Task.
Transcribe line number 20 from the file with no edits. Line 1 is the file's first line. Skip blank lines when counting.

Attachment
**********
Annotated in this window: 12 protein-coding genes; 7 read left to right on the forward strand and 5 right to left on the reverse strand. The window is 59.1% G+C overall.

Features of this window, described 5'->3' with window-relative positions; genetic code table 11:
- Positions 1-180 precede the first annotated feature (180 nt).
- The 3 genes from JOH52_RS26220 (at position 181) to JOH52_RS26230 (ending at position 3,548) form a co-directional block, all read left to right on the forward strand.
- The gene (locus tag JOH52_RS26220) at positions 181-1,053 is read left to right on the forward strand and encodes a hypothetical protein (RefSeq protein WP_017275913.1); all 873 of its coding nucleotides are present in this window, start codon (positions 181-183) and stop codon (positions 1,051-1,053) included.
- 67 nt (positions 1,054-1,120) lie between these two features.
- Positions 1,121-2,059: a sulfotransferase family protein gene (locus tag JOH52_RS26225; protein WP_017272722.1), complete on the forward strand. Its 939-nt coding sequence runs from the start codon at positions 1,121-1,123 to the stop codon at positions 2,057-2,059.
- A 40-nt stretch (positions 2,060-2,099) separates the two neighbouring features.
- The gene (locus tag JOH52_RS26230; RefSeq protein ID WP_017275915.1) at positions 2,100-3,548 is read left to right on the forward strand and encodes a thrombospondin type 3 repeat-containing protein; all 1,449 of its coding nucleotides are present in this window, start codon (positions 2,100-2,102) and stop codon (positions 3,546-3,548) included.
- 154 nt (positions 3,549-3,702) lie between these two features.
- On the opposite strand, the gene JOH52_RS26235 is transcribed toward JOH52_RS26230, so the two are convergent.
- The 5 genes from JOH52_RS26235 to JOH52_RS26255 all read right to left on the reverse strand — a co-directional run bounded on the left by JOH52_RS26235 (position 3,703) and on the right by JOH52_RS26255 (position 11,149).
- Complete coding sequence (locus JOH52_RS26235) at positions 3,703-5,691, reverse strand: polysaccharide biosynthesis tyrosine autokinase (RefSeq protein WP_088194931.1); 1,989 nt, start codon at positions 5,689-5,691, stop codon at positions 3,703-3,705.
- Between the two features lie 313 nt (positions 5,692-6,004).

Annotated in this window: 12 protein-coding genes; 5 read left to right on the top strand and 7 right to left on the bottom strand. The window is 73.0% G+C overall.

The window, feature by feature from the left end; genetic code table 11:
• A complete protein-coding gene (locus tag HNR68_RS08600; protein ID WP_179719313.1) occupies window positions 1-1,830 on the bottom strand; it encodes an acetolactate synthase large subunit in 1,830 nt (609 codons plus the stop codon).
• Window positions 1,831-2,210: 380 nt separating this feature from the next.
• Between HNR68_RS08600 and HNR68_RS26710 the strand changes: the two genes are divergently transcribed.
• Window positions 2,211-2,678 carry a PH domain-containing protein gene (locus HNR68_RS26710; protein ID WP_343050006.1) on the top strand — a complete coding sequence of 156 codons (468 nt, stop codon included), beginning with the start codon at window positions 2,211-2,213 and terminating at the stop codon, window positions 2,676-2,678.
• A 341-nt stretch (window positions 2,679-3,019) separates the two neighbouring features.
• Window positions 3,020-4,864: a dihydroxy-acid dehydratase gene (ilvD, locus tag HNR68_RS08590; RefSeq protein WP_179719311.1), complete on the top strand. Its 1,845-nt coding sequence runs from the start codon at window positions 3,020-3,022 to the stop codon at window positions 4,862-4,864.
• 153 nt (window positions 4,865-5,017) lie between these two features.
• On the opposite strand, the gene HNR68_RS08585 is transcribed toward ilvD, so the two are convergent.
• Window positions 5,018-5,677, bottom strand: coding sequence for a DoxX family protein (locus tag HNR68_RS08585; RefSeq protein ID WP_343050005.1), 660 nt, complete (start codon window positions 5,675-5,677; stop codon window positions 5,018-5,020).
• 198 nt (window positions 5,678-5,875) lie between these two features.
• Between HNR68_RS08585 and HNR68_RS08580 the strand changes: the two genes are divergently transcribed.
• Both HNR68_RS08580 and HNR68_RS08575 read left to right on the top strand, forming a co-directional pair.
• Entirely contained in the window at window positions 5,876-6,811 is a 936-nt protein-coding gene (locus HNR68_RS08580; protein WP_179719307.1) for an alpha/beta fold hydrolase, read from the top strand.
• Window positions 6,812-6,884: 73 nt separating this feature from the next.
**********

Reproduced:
• Window positions 2,211-2,678 carry a PH domain-containing protein gene (locus HNR68_RS26710; protein ID WP_343050006.1) on the top strand — a complete coding sequence of 156 codons (468 nt, stop codon included), beginning with the start codon at window positions 2,211-2,213 and terminating at the stop codon, window positions 2,676-2,678.